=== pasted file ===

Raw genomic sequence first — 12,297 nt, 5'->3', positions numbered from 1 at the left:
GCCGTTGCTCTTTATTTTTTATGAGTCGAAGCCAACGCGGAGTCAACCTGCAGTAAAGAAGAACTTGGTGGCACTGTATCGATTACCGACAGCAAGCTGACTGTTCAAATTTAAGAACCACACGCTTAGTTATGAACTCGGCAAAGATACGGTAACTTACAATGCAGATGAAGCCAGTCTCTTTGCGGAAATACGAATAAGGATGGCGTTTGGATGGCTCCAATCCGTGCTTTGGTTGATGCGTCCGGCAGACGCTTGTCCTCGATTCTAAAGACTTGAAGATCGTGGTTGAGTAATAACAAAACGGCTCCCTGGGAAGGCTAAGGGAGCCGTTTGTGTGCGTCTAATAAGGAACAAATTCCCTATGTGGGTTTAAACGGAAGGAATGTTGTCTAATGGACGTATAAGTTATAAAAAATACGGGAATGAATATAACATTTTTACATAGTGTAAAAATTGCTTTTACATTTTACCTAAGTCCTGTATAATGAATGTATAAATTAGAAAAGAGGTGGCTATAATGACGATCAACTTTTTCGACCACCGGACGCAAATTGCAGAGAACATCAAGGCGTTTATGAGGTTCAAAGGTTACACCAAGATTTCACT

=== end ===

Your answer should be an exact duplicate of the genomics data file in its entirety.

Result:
Raw genomic sequence first — 12,297 nt, 5'->3', positions numbered from 1 at the left:
GCCGTTGCTCTTTATTTTTTATGAGTCGAAGCCAACGCGGAGTCAACCTGCAGTAAAGAAGAACTTGGTGGCACTGTATCGATTACCGACAGCAAGCTGACTGTTCAAATTTAAGAACCACACGCTTAGTTATGAACTCGGCAAAGATACGGTAACTTACAATGCAGATGAAGCCAGTCTCTTTGCGGAAATACGAATAAGGATGGCGTTTGGATGGCTCCAATCCGTGCTTTGGTTGATGCGTCCGGCAGACGCTTGTCCTCGATTCTAAAGACTTGAAGATCGTGGTTGAGTAATAACAAAACGGCTCCCTGGGAAGGCTAAGGGAGCCGTTTGTGTGCGTCTAATAAGGAACAAATTCCCTATGTGGGTTTAAACGGAAGGAATGTTGTCTAATGGACGTATAAGTTATAAAAAATACGGGAATGAATATAACATTTTTACATAGTGTAAAAATTGCTTTTACATTTTACCTAAGTCCTGTATAATGAATGTATAAATTAGAAAAGAGGTGGCTATAATGACGATCAACTTTTTCGACCACCGGACGCAAATTGCAGAGAACATCAAGGCGTTTATGAGGTTCAAAGGTTACACCAAGATTTCACT